From the category archives:

20th-Century

The Works Progress Administration (WPA) was the largest and most ambitious agency created by the United States government as part of the New Deal, established under President Franklin Delano Roosevelt to help combat the Great Depression, focusing on the “3 Rs” of Relief, Recovery, and Reform: relief for the poor and unemployed, recovery of the economy, and reform of the financial systems already in place to help prevent another depression. In total, over 100 offices were created – some established by Congress, such as the Tennessee Valley Authority, and some through Roosevelt’s presidential executive orders, including the WPA.

The goal of the WPA, headed by Roosevelt’s close friend Harry Hopkins, was to create jobs for millions of Americans who were eligible for employment. The WPA operated in conjunction with state and local governments, which helped cover a percentage of the costs and provided supplies, while the WPA was responsible for the majority of costs and for the workers’ wages.  

Between 1935 and 1943, the WPA employed more than 8.5 million workers to carry out public works projects including the construction of hundreds of thousands of miles of highways and roads, bridges, reservoirs, irrigation systems, parks, playgrounds, and over 125,000 public buildings including hospitals and schools. Notable projects built under the WPA include the Lincoln Tunnel, LaGuardia Airport, and the San Francisco-Oakland Bay Bridge. A smaller division of the WPA, called Federal Project Number One, employed musicians, artists, writers, actors, and directors for arts, drama, and media projects.The WPA program was ended on June 30, 1943, due to low employment because of the worker shortage caused by World War II.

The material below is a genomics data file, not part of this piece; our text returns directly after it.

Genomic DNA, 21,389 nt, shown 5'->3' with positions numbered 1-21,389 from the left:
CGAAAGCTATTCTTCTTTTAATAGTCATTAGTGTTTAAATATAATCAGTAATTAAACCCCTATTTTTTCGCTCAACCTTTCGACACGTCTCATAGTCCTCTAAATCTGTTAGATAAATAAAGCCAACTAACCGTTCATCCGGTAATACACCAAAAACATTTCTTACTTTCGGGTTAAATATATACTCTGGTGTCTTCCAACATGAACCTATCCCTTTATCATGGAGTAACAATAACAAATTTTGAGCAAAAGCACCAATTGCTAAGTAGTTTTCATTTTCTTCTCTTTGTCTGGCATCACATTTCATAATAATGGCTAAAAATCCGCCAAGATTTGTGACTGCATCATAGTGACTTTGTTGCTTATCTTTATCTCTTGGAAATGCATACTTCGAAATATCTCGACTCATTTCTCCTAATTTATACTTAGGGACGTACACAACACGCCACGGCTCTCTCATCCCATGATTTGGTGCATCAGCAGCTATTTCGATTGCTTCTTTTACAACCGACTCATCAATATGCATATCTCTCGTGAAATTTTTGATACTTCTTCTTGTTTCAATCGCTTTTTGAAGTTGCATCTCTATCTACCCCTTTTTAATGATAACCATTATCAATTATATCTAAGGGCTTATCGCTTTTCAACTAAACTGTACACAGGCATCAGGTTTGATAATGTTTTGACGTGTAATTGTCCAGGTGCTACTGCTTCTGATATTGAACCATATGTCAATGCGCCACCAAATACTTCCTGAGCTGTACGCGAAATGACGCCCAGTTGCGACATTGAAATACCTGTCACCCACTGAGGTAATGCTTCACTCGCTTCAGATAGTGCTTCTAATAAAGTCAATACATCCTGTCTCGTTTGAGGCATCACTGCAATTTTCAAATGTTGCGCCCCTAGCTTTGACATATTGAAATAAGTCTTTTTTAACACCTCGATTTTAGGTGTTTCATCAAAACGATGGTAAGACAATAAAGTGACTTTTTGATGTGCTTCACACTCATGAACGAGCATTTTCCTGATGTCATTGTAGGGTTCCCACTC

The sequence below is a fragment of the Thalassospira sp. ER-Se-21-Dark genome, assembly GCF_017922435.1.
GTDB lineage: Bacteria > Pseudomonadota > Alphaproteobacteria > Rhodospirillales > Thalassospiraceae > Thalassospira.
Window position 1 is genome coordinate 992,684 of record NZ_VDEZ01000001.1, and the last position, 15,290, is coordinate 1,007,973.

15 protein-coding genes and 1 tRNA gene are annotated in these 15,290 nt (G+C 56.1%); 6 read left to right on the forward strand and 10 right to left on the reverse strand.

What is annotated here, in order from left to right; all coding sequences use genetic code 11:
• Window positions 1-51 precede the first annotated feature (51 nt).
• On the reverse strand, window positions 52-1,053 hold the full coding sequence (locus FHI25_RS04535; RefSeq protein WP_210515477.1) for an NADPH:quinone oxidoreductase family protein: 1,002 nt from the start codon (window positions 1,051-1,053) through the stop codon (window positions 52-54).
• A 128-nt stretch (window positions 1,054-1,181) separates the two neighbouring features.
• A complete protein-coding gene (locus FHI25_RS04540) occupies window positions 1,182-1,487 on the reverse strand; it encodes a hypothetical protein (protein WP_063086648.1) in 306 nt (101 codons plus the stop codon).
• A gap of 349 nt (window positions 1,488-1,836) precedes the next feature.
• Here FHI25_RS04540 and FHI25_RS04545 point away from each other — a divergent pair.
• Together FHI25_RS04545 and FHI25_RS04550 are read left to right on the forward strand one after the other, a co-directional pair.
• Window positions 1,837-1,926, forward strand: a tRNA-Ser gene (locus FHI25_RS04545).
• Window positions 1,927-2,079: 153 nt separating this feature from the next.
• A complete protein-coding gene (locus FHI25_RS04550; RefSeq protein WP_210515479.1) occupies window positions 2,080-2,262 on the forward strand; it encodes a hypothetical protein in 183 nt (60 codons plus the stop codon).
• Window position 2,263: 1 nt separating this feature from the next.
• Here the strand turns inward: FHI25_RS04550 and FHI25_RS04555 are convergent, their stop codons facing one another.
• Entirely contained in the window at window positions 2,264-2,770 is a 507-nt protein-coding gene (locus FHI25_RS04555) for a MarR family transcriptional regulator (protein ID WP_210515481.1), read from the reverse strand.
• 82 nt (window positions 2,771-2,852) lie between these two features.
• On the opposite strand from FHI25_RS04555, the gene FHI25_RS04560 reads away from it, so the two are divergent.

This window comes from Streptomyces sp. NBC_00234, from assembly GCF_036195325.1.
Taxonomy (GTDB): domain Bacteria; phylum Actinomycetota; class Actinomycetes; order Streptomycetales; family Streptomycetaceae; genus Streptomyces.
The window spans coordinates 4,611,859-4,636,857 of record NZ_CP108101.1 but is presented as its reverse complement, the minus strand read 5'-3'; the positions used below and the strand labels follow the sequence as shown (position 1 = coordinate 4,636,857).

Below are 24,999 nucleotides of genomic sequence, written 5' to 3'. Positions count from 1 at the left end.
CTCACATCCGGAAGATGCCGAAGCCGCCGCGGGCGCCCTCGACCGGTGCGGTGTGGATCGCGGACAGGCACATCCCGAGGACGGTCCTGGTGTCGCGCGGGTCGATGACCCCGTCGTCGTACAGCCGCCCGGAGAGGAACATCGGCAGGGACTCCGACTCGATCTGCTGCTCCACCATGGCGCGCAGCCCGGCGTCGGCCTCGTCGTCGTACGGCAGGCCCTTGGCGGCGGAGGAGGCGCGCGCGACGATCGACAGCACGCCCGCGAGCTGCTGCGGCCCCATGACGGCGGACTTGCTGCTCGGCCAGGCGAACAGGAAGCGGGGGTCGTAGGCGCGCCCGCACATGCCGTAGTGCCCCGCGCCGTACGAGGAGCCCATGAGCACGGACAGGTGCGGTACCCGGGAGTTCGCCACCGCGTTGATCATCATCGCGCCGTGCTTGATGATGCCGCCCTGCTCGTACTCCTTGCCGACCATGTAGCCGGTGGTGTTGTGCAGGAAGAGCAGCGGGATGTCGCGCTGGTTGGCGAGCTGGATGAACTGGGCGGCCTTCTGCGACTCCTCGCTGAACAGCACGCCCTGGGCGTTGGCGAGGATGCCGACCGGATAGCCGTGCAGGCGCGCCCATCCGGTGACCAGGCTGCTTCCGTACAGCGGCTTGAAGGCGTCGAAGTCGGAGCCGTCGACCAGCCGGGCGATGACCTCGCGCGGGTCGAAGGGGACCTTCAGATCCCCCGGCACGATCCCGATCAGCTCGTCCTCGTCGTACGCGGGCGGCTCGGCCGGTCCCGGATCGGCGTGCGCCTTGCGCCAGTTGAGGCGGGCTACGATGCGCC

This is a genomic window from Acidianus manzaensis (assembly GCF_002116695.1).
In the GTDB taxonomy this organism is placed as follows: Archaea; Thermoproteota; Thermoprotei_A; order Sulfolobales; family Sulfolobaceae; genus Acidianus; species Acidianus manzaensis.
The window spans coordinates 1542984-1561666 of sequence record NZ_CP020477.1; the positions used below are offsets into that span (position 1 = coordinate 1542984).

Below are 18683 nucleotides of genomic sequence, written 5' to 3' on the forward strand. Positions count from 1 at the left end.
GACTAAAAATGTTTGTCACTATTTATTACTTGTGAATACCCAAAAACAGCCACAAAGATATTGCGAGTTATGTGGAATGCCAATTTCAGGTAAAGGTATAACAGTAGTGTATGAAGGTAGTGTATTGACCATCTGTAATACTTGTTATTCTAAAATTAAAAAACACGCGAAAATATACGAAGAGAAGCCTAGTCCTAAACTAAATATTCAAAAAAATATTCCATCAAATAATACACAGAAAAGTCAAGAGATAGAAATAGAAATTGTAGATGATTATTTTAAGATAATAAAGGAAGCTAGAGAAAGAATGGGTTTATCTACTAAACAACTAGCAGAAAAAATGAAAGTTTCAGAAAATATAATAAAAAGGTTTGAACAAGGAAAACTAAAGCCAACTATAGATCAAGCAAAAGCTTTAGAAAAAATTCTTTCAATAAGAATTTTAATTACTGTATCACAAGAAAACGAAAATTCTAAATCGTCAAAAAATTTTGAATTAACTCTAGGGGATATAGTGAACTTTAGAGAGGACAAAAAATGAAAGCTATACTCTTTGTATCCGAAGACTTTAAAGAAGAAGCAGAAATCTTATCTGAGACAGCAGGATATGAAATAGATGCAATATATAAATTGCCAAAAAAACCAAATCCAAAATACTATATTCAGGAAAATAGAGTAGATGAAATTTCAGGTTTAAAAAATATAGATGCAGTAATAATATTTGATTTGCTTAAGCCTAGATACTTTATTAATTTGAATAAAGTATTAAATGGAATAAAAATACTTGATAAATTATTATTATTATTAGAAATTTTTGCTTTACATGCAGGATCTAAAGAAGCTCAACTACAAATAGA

During the Great Depression, unemployment in the city of Milwaukee was at roughly 40 percent, and in 1933 an astonishing 53 percent of property taxes went unpaid because people couldn’t afford to make their payments. The WPA launched the Milwaukee Handicraft Project in 1935, under the direction of Elsa Ulbrecht, the Fine Arts Director of Milwaukee State Teachers College, with the goal of creating by hand high quality educational materials for schools that taught arts and crafts. The project hired roughly 5,000 workers and taught them to make a variety of wood and cloth items including dolls, toys, furniture, rugs, curtains, book-bindings, quilts, textile prints, and costumes. The women were assigned to specific production units, each led by an experienced artist or designer. The items were then sold at cost to educational and tax-supported institutions, including the Milwaukee Public Schools, libraries, and local hospitals.